“I’m 97 years old. I grew up in Schlater, Mississippi on my granddaddy’s farm on the Quiver River. My granddaddy owned 80 acres, and my dad and uncle farmed it. I helped them clear the land. We poisoned the trees so they would die and fall. We plowed the land with a mule. I hoed and picked cotton. We worked on the farm and swam in the river to cool off. I never knew anything except work. My daddy was also a fisherman. When I came from school, my brother and I sat beside the fireplace and knitted his nets. We didn’t have much money, but there was always plenty to eat. Granddaddy grew things or hunted and brought food home.
Rex Trammell was from Holly Bluff and farmed for his first cousin at Schlater. I saw him coming down the road. He was a good-looking man. We courted by sitting on a cotton sack and talking. We always had plenty to talk about. We were good friends and got married. I loved that man. Anyone who met Rex loved him. He made you feel good about yourself. We didn’t have much when we started out. We used logs for seats in our house. That is all we had for furniture. We put newspapers on the wall to keep the cold out. I didn’t care where we lived or what we had, I was just happy to be with Rex.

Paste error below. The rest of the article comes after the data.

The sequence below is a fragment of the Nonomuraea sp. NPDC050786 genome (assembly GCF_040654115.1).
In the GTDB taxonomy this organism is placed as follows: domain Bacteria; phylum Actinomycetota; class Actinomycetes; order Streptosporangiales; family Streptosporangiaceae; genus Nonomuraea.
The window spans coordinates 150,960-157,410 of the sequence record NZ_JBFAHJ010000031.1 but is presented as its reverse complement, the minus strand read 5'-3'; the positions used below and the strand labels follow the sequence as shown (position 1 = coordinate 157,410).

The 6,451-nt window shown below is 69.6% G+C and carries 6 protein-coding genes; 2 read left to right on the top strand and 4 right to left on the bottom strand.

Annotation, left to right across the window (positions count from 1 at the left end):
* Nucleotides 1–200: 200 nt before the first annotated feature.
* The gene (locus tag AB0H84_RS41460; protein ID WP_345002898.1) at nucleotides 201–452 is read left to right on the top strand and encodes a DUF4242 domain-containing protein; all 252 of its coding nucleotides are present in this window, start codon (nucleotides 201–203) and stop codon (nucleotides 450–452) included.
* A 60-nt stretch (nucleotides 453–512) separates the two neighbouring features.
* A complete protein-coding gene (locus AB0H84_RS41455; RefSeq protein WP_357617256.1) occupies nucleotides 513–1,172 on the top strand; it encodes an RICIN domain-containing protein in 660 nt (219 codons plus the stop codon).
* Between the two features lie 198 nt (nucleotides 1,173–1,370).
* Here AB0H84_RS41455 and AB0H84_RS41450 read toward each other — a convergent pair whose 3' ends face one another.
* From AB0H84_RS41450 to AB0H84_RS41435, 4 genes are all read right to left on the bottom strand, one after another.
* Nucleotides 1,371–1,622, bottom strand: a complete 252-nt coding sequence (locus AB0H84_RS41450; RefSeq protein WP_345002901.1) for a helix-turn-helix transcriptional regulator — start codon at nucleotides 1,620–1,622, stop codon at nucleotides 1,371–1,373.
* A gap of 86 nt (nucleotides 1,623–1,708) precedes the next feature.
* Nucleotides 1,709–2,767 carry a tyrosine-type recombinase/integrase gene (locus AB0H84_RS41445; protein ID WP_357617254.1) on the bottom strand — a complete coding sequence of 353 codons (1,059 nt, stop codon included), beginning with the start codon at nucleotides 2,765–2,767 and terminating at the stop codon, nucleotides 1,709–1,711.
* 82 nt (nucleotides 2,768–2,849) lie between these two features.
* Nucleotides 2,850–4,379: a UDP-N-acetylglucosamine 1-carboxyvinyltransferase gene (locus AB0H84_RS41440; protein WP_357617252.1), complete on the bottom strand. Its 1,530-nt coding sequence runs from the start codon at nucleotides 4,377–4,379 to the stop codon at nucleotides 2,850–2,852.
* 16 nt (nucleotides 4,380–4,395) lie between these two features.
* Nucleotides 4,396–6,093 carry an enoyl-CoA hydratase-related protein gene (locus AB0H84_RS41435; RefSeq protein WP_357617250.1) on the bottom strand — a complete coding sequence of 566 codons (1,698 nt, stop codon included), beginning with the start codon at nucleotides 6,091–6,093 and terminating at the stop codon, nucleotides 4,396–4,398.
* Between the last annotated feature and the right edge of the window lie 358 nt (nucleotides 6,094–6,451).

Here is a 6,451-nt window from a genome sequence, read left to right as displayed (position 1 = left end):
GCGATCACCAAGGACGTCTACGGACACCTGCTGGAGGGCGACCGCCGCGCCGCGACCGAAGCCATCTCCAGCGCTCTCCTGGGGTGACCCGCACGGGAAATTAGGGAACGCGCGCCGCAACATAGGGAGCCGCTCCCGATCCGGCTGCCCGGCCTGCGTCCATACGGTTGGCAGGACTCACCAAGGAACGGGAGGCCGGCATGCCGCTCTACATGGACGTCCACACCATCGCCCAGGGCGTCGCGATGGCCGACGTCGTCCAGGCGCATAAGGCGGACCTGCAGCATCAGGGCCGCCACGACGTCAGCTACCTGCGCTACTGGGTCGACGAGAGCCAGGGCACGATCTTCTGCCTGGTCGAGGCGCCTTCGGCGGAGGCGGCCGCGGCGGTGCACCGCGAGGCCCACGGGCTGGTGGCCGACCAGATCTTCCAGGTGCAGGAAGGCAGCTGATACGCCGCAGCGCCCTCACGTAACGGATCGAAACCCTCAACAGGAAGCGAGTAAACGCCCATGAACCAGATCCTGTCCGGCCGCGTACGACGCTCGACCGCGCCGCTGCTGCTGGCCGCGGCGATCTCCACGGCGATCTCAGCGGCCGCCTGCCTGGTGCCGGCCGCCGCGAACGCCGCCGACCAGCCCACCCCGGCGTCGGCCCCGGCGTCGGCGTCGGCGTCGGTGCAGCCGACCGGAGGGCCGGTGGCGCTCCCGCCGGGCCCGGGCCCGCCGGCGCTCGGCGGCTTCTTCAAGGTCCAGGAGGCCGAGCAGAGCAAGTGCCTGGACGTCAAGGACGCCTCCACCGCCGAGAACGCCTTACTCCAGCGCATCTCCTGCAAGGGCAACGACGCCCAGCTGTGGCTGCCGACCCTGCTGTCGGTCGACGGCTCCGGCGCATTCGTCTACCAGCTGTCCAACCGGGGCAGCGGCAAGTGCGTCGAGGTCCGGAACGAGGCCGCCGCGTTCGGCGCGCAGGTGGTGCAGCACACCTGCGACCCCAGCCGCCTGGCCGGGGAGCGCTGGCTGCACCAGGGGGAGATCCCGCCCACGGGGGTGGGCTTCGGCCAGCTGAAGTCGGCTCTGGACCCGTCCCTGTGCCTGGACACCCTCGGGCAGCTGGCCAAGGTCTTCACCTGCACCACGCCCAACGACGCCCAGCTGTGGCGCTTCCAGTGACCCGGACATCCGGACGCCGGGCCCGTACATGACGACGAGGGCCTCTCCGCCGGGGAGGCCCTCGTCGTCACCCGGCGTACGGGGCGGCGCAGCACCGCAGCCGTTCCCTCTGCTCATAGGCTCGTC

We bought our own 80 acres of land after Rex came home from World War 2. He worked as a foreman in Yazoo City to make more money for us. I stayed home and took care of the farm with our four children. We still hoed and picked the cotton. I drove the tractor. I cooked breakfast in the morning then worked in the fields. I fixed lunch then went back to the fields. Then I cooked dinner. Whatever needed doing, I did it. Back in those days, there wasn’t much time for fun, but we enjoyed getting together with our family. They loved to hunt or play music and sing together. I am proud of what we built and that my children got an education.
Rex died in 1993. I still miss him. I kept our land and didn’t sell it. I may not look like it, but I am pretty sharp. I have something to pass down to my family.”